Secretary of State Benson says voter system secure but results may be delayed
LANSING, Mich. (FOX 2) - Election security and a historic number of absentee ballots are top of mind with the Michigan Primary less than a week away.
On Thursday Michigan Secretary of State Jocelyn Benson warned against "the hacking of voters' minds" and the pervasive possibility of misinformation.
“There will be efforts on Election Day to confuse all of you, to confuse our voters, about everything from who is winning, who is ahead, who is turning out and what problems are happening at the polls," Benson said.
Benson wanted to let voters know that the state is on top of keeping elections in Michigan secure.
“The biggest thing for me is that Democracy is a team sport and we are all in this together," Benson said.
Benson says she’s hired the state’s first election security expert, joined a national registry to ensure the accuracy of voting rolls, and brought on other experts - including the Department of Homeland Security to ensure election system integrity - in light of efforts to meddle in the 2016 election- on the national level.
FOX 2: "Is there any credible evidence that any foreign entities or governments have meddled in the election system here in Michigan?"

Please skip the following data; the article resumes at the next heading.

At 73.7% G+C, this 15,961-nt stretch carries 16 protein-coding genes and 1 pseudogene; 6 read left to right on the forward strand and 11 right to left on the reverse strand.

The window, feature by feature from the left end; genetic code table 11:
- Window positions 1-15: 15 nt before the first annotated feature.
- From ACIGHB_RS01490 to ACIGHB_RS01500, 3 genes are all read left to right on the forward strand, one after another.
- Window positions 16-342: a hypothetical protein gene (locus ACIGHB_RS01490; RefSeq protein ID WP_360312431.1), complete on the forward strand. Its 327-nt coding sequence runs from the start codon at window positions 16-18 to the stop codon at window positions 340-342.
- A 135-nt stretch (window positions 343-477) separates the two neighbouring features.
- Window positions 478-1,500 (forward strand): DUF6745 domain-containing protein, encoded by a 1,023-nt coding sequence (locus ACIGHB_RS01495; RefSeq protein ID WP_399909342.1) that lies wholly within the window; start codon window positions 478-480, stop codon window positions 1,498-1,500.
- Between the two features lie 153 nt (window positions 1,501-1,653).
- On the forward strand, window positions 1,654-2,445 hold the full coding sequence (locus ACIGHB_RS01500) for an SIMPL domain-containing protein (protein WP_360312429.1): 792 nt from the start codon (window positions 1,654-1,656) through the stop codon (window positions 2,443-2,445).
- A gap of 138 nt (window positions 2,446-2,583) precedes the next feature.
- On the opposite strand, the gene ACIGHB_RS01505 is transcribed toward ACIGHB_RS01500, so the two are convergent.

"No," Benson said.
Secretary of State Jocelyn Benson
Turnout is expected to be high for next week's primary with already an 80 percent increase in applications for absentee ballots. More than 500,000 ballots already have been cast.
It is likely result of changes made to the state constitution you no longer need a reason to vote absentee and can register to vote through Election Day, which was approved by voters.
“I think we can anticipate a higher turnout than usual, there has been a significant amount of enthusiasm," Benson said.
That means more ballots to count and a longer process delaying when we see results which could be the following day or days later.
"I don't want to get into the business of predicting that, I just want to set expectations that it is going to be later than typically they are accustomed to."
There were 15,902 spoiled absentee ballots with votes for candidates who have since dropped out of the Democratic presidential race as of Thursday afternoon. On Monday there were about 3,800 and this number could rise significantly with Senator Elizabeth Warren dropping out of the race today.